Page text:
Memory Corner October 31st 2019

Friday October 31st, 1794

ABOUT A MONTH AGO a drinking man of Shifnal swallowed a guinea for a wager in a glass of ale.  The guinea not having passed through his body, he now labours under great pain, attended with a fever, and is supposed to be fast going into a waste.  [Doctors], it is feared, can do nothing for him.

WE CAN POSITIVELY STATE the Parliament will definitely meet on 25th of next month, for the dispatch of business.

 

Friday October 29th, 1819

GEORGE DAVENPORT, gardener to HPT Aubrey, Esq. of Broome Hall, near Oswestry, last week cut a gourd of the enormous weight of 29½lbs and measuring in circumference 5ft 1½ inches.  What renders this the more remarkable is that the same stem produced four others, weighing respectively 24lbs, 18lbs, 12lbs, and 10lbs, and was planted so late as the 19th June last.

 

Friday October 29th, 1869

A YOUNG MAN bathing somewhere in the province of Quebec deposited his clothes upon what he supposed to be a stone.  It proved to be a somnolent seal, however, which woke up suddenly and waddled out seaward with the sagacious youth’s dry goods on its back.

IT IS STATED that scarlatina has assumed such a serious aspect in Bermondsey that it has been considered necessary to distribute a code of “sanitary precautions” – a copy being left at every house in the parish.

 

Friday October 31st, 1919

ROYAL SALOP INFIRMARY – a football match has been arranged between teams of the Borough Police Force and “The Specials” to take place on the Gay Meadow on November 8th.  The proceeds will be given to the Royal Salop Infirmary Victory Shilling Fund.  It is hoped that the Hon. Treasurer of the Institution, Col HR Sykes, will be able to kick off.

A DEADLOCK has been reached in the iron founders’ strike, which threatens to bring about a general stoppage of the engineering industry.

 

Friday November 2nd, 1979

HOME HUNTERS in the Shrewsbury area can expect a tough time this winter.  That was the gloomy prediction made yesterday by Mr Christopher Heaven, manager of the Shrewsbury branch of the Provincial Building Society.  He said mortgages were becoming more and more difficult to obtain, and to add to the bad news facing prospective house-buyers, mortgage rates would inevitably rise to a record 12½ per cent on January 1st.  “Most building societies are now having to tell potential purchasers that they will not be able to grant them a mortgage until next year, and many are already fully committed up until April,” Mr Heaven said.  In the Shrewsbury area a semi-detached property now costs on average between £17,000 and £19,000.  Prices are likely to rise by 15 to 20 per cent next year.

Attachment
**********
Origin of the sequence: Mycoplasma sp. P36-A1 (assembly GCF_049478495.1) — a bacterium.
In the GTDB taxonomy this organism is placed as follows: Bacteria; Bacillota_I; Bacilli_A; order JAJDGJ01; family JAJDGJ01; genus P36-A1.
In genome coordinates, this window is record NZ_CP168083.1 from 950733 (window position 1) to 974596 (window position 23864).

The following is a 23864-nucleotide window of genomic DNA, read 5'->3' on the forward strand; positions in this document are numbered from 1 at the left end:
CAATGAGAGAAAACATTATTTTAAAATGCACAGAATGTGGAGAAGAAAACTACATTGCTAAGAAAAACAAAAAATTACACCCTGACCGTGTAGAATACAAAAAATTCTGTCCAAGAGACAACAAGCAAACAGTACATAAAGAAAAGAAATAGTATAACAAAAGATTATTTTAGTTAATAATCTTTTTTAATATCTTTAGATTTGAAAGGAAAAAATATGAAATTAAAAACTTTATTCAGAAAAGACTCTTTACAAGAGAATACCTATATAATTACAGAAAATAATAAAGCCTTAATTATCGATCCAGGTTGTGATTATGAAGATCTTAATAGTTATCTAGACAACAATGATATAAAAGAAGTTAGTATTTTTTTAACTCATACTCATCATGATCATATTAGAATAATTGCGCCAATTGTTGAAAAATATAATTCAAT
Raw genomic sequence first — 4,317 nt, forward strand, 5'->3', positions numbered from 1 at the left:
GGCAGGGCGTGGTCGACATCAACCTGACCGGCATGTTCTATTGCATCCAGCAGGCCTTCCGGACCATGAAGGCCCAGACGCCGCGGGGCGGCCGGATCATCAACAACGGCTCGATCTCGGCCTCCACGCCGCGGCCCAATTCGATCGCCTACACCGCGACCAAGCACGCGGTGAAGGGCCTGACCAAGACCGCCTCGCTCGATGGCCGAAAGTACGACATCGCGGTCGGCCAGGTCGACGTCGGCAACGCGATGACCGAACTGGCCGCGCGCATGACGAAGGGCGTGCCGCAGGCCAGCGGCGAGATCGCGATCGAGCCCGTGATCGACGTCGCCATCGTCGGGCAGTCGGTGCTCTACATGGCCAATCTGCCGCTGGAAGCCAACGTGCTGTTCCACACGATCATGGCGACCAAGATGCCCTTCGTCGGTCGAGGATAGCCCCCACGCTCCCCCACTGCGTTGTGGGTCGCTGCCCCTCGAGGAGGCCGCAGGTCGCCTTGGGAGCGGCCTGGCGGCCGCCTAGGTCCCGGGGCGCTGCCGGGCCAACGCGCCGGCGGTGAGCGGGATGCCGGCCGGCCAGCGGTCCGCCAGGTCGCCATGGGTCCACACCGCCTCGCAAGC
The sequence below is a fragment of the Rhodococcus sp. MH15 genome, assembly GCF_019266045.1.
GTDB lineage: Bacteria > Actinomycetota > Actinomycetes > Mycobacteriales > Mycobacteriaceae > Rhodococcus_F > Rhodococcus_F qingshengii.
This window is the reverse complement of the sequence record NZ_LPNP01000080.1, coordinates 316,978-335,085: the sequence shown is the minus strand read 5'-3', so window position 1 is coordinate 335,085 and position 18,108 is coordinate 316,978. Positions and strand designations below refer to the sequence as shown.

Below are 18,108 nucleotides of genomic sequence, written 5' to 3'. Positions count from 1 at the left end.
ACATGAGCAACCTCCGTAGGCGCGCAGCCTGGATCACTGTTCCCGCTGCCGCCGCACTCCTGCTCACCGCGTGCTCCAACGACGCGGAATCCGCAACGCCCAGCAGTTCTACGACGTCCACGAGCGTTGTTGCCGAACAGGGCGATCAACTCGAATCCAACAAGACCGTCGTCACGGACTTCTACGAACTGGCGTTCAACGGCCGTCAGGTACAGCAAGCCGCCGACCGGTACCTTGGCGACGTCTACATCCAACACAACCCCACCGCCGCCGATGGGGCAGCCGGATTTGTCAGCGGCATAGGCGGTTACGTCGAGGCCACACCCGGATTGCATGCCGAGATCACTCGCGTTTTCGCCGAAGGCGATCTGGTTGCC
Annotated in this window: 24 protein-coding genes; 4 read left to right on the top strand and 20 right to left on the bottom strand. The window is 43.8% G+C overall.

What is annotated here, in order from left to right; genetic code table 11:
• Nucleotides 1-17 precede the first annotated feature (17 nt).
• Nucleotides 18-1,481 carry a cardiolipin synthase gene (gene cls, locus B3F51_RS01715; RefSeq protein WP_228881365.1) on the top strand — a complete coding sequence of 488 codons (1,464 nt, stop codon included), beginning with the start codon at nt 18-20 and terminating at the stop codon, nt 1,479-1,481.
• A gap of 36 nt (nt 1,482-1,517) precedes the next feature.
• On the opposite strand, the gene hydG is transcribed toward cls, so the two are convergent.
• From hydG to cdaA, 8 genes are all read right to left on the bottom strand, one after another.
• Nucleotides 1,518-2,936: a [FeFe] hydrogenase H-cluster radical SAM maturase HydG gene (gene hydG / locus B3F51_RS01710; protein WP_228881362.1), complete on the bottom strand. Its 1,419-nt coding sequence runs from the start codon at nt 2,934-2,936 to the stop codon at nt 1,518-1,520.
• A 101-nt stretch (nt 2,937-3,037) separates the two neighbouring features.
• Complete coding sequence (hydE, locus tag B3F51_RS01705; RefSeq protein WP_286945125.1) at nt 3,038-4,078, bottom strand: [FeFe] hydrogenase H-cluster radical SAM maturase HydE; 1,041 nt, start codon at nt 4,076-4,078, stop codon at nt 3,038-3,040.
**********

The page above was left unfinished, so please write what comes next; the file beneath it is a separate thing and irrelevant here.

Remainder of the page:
Thursday November 3rd, 1994

SHREWSBURY’S newest park and ride scheme has been hailed a success by its first customers.  The service from Meole Brace opened to the public on Tuesday afternoon.  One customer went as far as to say she would never drive into town again.  Miss Connie Hughes, from Lea Cross, said: “It is good to have a convenient service.  It is the first time I have used the park and ride and it is cheaper even than using car parks in town.”  Customers came from within the town to use the service as well.  Mrs Andrew Whysall, of Longden Road, took her children into town on the bus.  She said she would use the service regularly, despite driving away from home to get to Meole Brace.

 

Thursday November 5th, 2009

VILLAGERS from Dorrington will be without their post office for five weeks while it is moved to a new location – the bar of the Horseshoes Inn.  Dorrington’s post office has been in an outbuilding behind the pub since 2003 after the closure of the previous post office in the village shop.  The grade two listed pub is currently closed for a £500,000 refurbishment, and sub-postmistress Julia Kesterton said the move of the post office was part of the refurbishment scheme.  “I am being moved to what used to be part of the bar at the Horseshoes,” she said.